Proliferative and cytotoxic T-cell clones recognize endogenously synthesized HBcAG in an asymptomatic HBsAg carrier

Authors

  • Pei-Yun Shu,

    1. Graduate Institute of Microbiology and Immunology, National Yang-Ming Medical College, Taipei 112
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  • Chungming Chang,

    1. Graduate Institute of Microbiology and Immunology, National Yang-Ming Medical College, Taipei 112
    2. Department of Medical Research, Veterans General Hospital, Taipei 112
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  • Lih-Hwa Hwan,

    1. Hepatitis Research Center, National Taiwan University Hospital, Taipei 107, Taiwan, Republic of China
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  • Cheng-Po Hu

    Corresponding author
    1. Graduate Institute of Microbiology and Immunology, National Yang-Ming Medical College, Taipei 112
    2. Department of Medical Research, Veterans General Hospital, Taipei 112
    • Department of Medical Research, Veterans General Hospital, Taipei 112, Taiwan, Republic of China
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Abstract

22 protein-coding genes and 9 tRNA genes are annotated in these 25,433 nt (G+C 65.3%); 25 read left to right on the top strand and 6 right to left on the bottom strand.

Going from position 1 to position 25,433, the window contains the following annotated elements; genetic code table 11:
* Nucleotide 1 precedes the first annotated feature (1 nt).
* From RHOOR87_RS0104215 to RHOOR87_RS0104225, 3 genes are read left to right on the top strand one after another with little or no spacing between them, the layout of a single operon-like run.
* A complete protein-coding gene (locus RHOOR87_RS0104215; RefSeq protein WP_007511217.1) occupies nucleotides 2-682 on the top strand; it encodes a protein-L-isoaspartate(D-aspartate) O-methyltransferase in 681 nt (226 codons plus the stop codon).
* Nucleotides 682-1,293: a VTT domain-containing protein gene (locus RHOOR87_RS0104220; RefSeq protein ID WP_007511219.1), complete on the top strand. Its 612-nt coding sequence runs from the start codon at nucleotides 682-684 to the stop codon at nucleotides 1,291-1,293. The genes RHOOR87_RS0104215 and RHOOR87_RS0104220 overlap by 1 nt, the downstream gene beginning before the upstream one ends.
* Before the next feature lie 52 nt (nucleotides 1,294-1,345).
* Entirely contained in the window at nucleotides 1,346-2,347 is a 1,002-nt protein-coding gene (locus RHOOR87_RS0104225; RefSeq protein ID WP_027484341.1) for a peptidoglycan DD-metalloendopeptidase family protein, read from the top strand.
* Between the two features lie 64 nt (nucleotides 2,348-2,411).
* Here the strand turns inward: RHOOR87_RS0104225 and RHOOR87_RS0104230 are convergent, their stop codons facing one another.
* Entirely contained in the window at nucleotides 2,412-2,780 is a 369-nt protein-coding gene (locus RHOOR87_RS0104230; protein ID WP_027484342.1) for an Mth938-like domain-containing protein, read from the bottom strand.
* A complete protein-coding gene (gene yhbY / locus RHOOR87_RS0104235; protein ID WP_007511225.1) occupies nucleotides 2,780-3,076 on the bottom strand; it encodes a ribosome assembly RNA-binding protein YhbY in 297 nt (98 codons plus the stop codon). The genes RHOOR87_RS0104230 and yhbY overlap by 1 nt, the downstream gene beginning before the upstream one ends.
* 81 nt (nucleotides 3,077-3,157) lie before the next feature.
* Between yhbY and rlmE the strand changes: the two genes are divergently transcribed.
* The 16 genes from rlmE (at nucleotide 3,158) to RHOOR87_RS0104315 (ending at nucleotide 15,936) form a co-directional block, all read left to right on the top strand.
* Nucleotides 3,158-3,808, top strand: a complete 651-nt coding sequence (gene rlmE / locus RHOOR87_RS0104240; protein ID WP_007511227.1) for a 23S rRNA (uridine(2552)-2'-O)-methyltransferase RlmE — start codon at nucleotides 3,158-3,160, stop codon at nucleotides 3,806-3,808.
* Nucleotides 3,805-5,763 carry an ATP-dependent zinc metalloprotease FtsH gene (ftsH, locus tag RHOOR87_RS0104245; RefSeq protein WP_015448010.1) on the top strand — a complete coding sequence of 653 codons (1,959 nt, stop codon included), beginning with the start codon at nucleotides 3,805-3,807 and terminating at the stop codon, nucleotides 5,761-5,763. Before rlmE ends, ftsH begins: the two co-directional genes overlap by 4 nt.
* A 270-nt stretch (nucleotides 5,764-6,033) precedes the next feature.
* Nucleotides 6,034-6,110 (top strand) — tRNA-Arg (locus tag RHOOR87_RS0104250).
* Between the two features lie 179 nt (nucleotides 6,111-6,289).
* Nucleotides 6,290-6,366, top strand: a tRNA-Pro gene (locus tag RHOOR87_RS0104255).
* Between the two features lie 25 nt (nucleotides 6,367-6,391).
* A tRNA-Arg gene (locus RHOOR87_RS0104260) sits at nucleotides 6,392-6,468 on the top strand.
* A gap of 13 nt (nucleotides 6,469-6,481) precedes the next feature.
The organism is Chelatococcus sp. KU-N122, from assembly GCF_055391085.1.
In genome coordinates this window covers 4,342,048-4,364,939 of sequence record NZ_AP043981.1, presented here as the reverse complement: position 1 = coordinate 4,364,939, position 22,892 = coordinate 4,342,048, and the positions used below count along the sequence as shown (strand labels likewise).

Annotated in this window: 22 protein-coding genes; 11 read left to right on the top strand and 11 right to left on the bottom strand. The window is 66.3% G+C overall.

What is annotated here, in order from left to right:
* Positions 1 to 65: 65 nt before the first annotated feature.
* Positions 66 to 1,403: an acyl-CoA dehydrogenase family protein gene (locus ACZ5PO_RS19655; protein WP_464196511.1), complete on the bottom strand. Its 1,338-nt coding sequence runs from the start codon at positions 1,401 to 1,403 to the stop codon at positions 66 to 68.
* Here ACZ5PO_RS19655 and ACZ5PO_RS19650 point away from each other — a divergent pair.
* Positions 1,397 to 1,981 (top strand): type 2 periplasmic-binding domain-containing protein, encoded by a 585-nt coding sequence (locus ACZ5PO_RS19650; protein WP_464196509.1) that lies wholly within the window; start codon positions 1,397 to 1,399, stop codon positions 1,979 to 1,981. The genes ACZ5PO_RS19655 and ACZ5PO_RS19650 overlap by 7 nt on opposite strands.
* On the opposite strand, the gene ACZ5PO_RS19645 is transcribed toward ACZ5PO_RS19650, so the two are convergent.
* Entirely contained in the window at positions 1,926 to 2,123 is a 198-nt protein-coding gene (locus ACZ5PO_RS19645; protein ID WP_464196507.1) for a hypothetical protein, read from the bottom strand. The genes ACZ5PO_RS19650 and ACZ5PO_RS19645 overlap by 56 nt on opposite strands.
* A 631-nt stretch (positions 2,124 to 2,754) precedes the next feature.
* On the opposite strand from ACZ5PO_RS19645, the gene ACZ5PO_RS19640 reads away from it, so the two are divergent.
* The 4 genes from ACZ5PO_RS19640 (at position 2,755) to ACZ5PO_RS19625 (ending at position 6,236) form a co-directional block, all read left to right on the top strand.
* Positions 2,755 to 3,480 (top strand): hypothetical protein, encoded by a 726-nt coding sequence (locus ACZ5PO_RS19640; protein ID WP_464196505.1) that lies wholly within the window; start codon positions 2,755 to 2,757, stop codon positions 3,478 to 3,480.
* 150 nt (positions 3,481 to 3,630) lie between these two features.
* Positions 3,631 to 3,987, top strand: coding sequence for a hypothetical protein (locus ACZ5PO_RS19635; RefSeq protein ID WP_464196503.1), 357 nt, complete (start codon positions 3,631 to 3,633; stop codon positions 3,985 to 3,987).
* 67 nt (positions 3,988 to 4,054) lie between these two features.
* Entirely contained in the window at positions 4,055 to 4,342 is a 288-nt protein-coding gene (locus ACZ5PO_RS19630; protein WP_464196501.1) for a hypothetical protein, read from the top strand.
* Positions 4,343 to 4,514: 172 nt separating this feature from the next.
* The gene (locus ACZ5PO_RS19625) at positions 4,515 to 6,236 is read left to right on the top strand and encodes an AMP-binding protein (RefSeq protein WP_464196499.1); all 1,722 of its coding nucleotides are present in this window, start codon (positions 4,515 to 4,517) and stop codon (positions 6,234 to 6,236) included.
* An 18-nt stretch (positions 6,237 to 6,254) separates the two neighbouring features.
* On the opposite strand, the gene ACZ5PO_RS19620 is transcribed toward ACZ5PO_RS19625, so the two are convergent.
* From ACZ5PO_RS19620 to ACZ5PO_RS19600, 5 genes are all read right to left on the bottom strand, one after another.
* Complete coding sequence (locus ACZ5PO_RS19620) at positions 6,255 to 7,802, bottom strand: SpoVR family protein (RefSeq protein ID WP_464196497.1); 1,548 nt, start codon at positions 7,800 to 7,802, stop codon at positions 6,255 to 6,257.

The characterization of immune responses to hepatitis B virus is crucial for the understanding of hepatitis B virus–caused liver disease. However, lack of a suitable autologous effector–target cell system makes a precise study of the pathogenesis of hepatitis B difficult. In this study we established a model system by using autologous HBcAg-expressing Epstein-Barr virus–immortalized lymphoblastoid cell lines as stimulator/target cells. T-cell cultures were established by repetitive stimulation with recombinant HBcAg or autologous HBcAg-expressing lymphoblastoid cell lines. Both proliferative and cytotoxic T-cell clones were obtained from the peripheral blood of an asymptomatic HBsAg carrier. Clones T12 (CD8+) and T2B (CD4+) were cytotoxic clones specific against autologous lymphoblastoid cell lines expressing endogenously synthesized HBcAg, whereas five CD4+ T-cell clones proliferated in response to lymphoblastoid cell lines incubated with exogenous recombinant HBcAg and autologous HBcAg-expressing lymphoblastoid cell lines. These results indicate that autologous HBcAg-expressing lymphoblastoid cell lines are appropriate stimulator/target cells for the study of HBcAg-specific T lymphocytes. By using this approach, we have demonstrated that both proliferative and cytotoxic T lymphocytes recognizing endogenously synthesized HBcAg are induced during chronic hepatitis B virus infection. (HEPATOLOGY 1993;18:275–283).

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